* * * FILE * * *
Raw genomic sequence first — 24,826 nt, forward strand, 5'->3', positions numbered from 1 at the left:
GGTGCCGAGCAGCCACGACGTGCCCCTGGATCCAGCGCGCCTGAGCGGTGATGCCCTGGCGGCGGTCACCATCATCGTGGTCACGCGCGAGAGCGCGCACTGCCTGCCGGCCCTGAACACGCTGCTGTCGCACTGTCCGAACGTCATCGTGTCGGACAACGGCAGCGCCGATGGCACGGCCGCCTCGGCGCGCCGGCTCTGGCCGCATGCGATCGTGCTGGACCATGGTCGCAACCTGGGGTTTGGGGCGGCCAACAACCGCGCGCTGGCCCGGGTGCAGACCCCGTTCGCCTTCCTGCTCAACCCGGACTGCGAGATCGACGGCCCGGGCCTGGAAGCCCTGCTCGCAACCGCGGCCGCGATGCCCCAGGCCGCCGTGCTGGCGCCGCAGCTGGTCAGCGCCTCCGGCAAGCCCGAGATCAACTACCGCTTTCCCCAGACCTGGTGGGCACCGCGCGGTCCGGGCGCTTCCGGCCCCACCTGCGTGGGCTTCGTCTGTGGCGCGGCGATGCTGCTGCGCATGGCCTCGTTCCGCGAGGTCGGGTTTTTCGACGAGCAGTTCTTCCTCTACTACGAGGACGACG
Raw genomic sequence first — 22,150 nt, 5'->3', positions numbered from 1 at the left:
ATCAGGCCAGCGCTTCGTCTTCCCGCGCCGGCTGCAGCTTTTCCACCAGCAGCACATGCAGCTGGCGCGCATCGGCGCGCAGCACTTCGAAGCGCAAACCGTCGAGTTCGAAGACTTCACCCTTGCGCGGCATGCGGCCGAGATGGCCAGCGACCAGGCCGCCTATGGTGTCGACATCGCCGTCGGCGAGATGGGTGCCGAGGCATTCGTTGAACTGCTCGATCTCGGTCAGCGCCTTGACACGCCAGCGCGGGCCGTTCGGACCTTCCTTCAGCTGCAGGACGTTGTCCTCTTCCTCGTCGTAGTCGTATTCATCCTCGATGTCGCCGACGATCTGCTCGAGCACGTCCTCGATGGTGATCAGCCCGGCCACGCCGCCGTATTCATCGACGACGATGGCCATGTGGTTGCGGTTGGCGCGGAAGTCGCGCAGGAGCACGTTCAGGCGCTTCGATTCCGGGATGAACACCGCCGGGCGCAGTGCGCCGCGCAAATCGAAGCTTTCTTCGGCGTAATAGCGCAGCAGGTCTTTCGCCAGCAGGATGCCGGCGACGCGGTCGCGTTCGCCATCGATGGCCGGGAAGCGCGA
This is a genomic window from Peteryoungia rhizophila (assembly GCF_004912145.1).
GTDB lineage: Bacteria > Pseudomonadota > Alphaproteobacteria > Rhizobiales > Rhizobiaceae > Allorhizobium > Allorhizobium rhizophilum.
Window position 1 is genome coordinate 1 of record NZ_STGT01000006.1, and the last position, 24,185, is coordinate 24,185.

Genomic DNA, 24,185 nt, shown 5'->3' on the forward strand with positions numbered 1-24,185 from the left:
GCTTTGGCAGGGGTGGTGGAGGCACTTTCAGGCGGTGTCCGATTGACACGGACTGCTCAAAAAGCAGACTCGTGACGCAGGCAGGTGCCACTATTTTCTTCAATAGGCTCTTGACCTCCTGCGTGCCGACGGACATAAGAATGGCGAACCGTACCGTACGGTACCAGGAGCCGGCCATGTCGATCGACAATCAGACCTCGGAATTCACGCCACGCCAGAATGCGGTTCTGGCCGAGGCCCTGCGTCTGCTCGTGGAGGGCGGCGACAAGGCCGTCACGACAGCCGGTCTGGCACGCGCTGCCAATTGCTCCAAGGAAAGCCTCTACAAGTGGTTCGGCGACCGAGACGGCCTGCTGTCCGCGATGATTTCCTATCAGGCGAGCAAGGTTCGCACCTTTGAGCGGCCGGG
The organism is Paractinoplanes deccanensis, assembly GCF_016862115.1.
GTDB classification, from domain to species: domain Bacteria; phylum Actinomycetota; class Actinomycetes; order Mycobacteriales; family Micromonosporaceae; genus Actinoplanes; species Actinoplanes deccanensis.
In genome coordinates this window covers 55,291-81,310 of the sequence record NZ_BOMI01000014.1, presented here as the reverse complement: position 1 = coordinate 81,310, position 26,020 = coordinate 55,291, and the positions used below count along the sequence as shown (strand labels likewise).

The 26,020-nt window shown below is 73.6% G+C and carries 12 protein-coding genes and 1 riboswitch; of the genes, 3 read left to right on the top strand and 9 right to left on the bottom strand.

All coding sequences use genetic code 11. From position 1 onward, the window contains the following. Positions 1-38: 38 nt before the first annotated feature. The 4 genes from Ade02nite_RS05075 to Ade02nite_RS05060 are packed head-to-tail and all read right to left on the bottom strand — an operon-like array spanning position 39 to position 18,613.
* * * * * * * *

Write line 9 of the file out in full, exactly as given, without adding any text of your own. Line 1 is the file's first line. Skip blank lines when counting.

GCTTTGGCAGGGGTGGTGGAGGCACTTTCAGGCGGTGTCCGATTGACACGGACTGCTCAAAAAGCAGACTCGTGACGCAGGCAGGTGCCACTATTTTCTTCAATAGGCTCTTGACCTCCTGCGTGCCGACGGACATAAGAATGGCGAACCGTACCGTACGGTACCAGGAGCCGGCCATGTCGATCGACAATCAGACCTCGGAATTCACGCCACGCCAGAATGCGGTTCTGGCCGAGGCCCTGCGTCTGCTCGTGGAGGGCGGCGACAAGGCCGTCACGACAGCCGGTCTGGCACGCGCTGCCAATTGCTCCAAGGAAAGCCTCTACAAGTGGTTCGGCGACCGAGACGGCCTGCTGTCCGCGATGATTTCCTATCAGGCGAGCAAGGTTCGCACCTTTGAGCGGCCGGG